This paper investigates the nature of Uzbekistan’s political system under President Islam Karimov through the lenses of patronal presidentialism to explain the factors conducive to the durability of the current regime. The paper argues that the longevity of the authoritarian regime in Uzbekistan can be best understood by a methodology that reconciles the propositions of institutional analysis of authoritarian rule with conventional methods of maintaining power such as coercion and patronage. Revealing the limitation of mainstream literature that overemphasizes neopatrimonialism and informality to understand domestic politics, the paper asserts that patronal president Islam Karimov assumed multiple instruments of power at the intersection of state and economy, which ensured regime stability in Uzbekistan until his death in 2016.
This study investigates the impact of male labor migration upon wives living among their husbands’ extended families in Tajikistan. It studies the risks and choices available to such wives in bargaining for remittances, with a particular focus on the risks that daughters-in-law (kelin in Tajik) undertake when negotiating remittances with their mothers-in-law. This paper explores age and gender-specific norms in Tajik transnational families and their minimal opportunities for kelins to bargain and negotiate the risks associated with making “claims” on remittances by using Deniz Kandiyoti’s “patriarchal bargain” and Bina Agarwal’s household bargain framework, as well as extensive fieldwork conducted in Tajikistan. The study concludes that international migration and remittances have had a complex impact on gender norms in Tajikistan, with emerging new forms of passive negotiation by kelins unlikely to undermine patriarchal gender norms in their favor.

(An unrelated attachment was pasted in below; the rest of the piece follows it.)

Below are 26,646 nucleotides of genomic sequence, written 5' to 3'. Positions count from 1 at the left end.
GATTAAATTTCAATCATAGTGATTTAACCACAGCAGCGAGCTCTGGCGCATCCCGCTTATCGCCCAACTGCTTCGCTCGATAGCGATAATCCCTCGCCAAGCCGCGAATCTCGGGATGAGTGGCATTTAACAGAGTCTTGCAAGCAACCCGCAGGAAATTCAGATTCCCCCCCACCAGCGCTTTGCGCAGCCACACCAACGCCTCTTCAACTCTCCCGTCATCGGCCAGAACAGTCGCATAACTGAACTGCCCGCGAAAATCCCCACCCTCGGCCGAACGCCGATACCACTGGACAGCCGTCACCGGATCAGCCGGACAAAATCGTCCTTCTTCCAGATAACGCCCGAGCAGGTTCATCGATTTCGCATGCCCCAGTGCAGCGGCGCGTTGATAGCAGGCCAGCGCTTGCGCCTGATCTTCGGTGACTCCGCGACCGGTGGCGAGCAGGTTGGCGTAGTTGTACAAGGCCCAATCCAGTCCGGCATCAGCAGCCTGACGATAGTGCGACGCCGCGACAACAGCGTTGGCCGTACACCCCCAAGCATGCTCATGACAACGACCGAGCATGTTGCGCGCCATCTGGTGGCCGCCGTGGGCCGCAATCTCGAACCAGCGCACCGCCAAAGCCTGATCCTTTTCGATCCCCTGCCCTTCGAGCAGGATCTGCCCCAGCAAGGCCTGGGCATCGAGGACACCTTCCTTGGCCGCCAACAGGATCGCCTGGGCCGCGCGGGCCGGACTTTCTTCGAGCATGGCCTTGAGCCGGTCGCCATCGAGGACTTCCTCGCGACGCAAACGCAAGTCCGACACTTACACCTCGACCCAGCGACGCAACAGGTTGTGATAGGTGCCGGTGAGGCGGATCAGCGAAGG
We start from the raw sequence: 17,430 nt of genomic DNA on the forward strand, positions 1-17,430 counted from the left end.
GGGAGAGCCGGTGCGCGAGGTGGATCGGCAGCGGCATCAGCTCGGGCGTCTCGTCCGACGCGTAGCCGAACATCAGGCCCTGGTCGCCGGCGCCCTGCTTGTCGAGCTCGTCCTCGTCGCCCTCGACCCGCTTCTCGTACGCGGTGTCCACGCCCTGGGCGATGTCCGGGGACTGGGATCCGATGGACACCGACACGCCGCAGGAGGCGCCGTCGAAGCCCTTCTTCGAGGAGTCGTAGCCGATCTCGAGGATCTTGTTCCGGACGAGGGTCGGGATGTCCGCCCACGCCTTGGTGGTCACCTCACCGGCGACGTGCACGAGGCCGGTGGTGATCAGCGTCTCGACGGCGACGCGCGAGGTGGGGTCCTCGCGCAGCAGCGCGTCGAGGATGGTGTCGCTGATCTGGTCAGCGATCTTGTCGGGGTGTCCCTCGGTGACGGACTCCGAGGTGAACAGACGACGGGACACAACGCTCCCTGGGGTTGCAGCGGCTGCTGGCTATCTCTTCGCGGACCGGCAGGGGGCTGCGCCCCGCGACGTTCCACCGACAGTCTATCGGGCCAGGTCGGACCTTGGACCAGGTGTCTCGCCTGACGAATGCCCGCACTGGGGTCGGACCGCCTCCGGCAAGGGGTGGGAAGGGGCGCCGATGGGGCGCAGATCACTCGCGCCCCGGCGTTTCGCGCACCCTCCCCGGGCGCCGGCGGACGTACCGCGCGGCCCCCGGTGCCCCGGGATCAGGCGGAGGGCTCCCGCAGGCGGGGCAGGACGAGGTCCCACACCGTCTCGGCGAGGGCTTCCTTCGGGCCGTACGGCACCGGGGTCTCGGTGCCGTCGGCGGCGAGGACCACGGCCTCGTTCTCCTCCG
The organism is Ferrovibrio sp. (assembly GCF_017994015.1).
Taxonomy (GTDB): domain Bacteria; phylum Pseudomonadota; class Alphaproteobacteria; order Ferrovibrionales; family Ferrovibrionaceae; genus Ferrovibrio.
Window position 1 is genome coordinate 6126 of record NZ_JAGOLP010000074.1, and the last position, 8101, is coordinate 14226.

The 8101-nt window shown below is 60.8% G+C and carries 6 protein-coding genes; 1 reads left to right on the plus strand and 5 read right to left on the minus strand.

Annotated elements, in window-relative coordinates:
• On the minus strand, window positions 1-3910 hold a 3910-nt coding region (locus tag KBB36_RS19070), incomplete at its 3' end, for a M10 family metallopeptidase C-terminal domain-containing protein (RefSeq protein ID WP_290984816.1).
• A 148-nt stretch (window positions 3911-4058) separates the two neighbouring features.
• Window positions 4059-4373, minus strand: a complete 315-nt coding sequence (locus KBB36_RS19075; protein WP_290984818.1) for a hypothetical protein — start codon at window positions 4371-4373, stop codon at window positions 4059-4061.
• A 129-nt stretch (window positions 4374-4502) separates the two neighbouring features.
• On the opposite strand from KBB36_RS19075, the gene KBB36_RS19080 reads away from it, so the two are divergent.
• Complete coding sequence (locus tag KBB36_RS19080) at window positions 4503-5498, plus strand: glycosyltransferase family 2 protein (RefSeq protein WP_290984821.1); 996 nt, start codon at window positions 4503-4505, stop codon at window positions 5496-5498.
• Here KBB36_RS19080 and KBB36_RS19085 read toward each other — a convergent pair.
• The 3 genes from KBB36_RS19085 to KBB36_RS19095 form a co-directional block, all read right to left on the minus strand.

Almost all minority ethnic groups in Kazakhstan are immigrants. This means that in addition to their current place of residence, Kazakhstan (their “Second Homeland”), they also have a place of origin (their “Historical Homeland”). The leadership of the country has approached this situation, which offers opportunities as well as dangers, by explicitly exhorting the official ethnic representations of minorities to nurture contacts with their Historical Homelands. In this article the examples of the Chechens and Kurds will be used to show how the representations of both ethnicities actively and politically pursued this task. For both groups, representing a nation without an independent state, a fourth actor must be added to the “triangle nexus” familiar from diaspora studies, respectively Russia and Turkey, whose positions the Kazakhstani government cannot simply disregard. What emerges from the study is the strong emotional link of both minorities’ representatives with Kazakhstan as their Second Homeland.